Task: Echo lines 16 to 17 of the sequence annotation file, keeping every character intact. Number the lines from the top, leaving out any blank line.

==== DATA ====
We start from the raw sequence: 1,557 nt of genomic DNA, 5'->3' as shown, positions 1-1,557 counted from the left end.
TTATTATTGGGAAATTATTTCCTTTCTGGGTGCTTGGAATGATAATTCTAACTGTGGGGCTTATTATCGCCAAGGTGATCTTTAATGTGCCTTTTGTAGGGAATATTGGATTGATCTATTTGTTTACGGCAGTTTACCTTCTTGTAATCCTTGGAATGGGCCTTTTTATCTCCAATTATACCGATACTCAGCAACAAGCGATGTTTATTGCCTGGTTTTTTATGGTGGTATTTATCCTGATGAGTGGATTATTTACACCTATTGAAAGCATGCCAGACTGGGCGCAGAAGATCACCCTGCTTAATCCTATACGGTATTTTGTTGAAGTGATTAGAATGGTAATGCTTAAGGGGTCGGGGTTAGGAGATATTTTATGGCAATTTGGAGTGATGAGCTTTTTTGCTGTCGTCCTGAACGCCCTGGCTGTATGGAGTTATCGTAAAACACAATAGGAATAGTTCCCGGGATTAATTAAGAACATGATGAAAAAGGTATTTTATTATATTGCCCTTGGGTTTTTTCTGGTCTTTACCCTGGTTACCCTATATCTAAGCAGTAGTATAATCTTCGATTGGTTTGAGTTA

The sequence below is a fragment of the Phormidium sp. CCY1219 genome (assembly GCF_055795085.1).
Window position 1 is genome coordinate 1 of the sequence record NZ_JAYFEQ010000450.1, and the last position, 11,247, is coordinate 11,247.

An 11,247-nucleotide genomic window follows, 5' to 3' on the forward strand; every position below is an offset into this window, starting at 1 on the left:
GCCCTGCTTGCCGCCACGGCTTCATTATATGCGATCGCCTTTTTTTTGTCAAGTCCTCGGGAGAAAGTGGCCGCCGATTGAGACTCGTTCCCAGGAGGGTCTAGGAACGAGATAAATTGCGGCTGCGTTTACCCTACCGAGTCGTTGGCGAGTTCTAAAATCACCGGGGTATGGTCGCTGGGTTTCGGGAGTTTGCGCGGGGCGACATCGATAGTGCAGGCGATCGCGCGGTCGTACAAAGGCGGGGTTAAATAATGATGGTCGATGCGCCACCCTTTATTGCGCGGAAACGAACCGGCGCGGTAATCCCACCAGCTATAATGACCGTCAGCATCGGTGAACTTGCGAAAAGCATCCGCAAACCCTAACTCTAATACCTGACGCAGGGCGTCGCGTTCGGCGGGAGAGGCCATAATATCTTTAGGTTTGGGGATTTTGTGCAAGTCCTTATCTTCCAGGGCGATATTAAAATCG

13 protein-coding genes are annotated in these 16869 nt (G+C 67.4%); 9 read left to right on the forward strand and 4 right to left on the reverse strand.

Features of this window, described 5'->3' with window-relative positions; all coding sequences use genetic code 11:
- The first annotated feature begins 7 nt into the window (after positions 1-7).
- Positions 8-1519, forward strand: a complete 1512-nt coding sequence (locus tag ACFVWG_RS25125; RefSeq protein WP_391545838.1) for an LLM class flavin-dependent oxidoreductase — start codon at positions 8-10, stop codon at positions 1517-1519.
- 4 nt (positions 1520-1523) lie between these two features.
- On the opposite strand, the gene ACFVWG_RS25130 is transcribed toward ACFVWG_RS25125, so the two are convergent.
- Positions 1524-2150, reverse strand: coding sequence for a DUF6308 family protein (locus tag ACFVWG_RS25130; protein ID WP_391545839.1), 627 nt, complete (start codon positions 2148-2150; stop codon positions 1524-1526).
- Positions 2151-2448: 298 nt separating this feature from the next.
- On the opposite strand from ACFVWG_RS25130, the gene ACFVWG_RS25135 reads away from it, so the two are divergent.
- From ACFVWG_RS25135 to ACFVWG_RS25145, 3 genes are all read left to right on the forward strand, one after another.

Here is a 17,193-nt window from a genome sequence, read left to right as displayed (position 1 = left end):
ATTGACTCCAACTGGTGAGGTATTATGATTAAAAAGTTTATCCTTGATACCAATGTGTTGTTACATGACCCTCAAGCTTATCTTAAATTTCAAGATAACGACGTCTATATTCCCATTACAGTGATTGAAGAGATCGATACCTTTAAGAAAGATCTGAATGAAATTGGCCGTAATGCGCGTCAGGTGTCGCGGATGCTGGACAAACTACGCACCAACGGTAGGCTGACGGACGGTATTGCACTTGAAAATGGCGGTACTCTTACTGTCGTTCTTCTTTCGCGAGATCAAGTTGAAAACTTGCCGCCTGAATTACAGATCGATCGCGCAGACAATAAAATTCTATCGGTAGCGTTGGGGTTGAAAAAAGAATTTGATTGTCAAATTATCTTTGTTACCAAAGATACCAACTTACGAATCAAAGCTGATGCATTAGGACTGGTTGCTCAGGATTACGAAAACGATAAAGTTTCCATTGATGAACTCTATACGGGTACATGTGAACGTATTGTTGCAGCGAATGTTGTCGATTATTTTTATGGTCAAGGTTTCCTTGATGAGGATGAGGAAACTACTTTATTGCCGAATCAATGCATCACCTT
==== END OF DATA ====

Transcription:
- From ACFVWG_RS25135 to ACFVWG_RS25145, 3 genes are all read left to right on the forward strand, one after another.

Here is a 17,193-nt window from a genome sequence, read left to right as displayed (position 1 = left end):